Monday, March 31, 2014

Hugs and Kisses

Love encompasses so much of life and motivates us in many ways. Everyday we use symbols to tell people we love them in texts, letters and notes. For this challenge the plan was to use the symbols and colours of love to create fabric that would convey the same message.  
The traditional colour of love is red, this together with it's complementary colour set the colour scheme and then stylised imagery was added.
These presented challenges, as a way of creating a stencil with small crosses and circles, various stamps for trialling and making a grid for the stamping had to be devised. Who said love was easy?
It all went well until the heart motif turned out to be upside down once the excess fabric was cut away. The choice was then leave the quilt in this state or cut it away and redesign with the left over bits of fabric. The perfect grid was a thing of the past,  but it has character and imperfection, just like love.

I know what you will answer

What a capacious word LOVE. 
It has so many meanings: love to children, love to man, love to parents, love to nature, love to quilting and so on and so on.

The idea came out really quickly. I wanted to dedicate this quilt to our love – my husband and me. I wanted to do a lot of handwork so “boro” style has been chosen.

Colours and forms of scraps symbolize our characters.

Very often while sitting together quietly I ask my husband: ”May I ask you?”
He:      I know what you will ask.
I:          I know what you will answer.
He:      Yes, I love you!
I:          I love you too.

Is this love?

The Writing's on the Wall

Love - The Writing's on the Wall - Amanda Sievers comes in so many forms and can be expressed in so many different ways that, for this challenge, the idea of using graffiti really appealed to me and gave me a great platform to explore surface design at a higher level than I had done before. I also wanted to try to convey the idea of how fluid love can be - how love comes and goes, how love moves and shifts in intensity, how it can be strong and vibrant, possibly at the beginning of a relationship (or further into a relationship, if we can be that fortunate) and how love can fade, dull and diminish over time, like the writing on a wall.

This piece gave me opportunity to really work on building layers and exploring surface design more deeply. I first dyed a piece of cotton mid grey, then I silk screened on an ezy-screen print I made of the brick wall. Next I got out the chlorox bleach pen and started taking out some colour which you can see in the light green areas. Once happy with that, I got out the sharpies and fabric pens, drawing and writing expressions of love all over the piece. I also used liquid paper (white-out), stamped on some hearts in red acrylic paint that I cut from lino block and smudged and sponged on some purple & red acrylic paint. Lastly, I used an image transfer paste for the large word 'LOV' that I had created using sharpies on white copy paper. It looked incomplete, so I added the 'e' at the end with fabric pens and finally the piece looked balance to me.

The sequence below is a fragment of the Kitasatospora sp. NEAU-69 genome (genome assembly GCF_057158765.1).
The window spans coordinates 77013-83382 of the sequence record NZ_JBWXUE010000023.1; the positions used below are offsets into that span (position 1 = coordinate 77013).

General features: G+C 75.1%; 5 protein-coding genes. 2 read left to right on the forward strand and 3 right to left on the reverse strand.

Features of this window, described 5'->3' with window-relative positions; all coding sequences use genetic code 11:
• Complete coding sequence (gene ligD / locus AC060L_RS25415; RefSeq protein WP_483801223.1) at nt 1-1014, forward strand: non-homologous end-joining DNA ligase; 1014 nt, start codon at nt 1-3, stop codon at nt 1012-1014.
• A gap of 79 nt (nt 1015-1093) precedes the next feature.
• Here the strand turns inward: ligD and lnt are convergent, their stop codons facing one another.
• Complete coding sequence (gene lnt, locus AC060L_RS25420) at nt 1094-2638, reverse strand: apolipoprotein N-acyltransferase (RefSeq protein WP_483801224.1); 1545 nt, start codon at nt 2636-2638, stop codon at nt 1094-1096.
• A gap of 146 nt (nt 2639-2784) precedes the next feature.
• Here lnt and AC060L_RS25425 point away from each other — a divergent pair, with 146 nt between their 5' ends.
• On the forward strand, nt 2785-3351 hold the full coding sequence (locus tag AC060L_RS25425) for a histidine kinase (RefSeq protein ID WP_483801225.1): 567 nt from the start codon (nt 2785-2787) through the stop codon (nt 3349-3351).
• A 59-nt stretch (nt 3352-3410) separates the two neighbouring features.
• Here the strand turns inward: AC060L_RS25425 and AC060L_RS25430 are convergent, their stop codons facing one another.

Lastly I quilted the piece using pretty rough stitching along the lines of the brick work and major elements.

Materials: Cotton hand dyed fabric, acrylic paint, sharpie pens, fabric pens, silk screen paint, white-out, chlorox bleach pen, dylon image transfer paste, Madeira thread.

Flowers for Valentine

Love.... so many ideas, so many interpretations, so many different aspects. It took me a long time to decide about this quilt. Would I make a quilt about the city I was born, Paris, for many the city of love, about my love for quilting, my kids... 
Valentine day was last month and when I decided I really had to start on this quilt I remembered the happy faces of my three children when they gave my the tulips my husband had bought for valentine day. I choose bright colours to represent both the bright happy faces of my children and some of the tulips colours. I used a thermofax screen, first with discharge past on the green and dark pink then with gold on both fabrics and yellow, orange and red on the white, yellow and orange fabrics to represent the different tulips I got. I cut the diffrent pieces of fabric into smaller parts and started assembling them in a diffrent order, kind of puzzle like. First I wanted to quilt hearts on the background but finally decided to quilt only straight lines. When the quilting was finished I hand-appliqued the small blue piece of fabric with a golden tulip stamped as a focal point. I made this stamp last year in a class about tulips on fabric.

commercial hand-dyed fabrics
thermofax screnn with discharge past and fabric paints
stamp withn fabric paint
polyester batting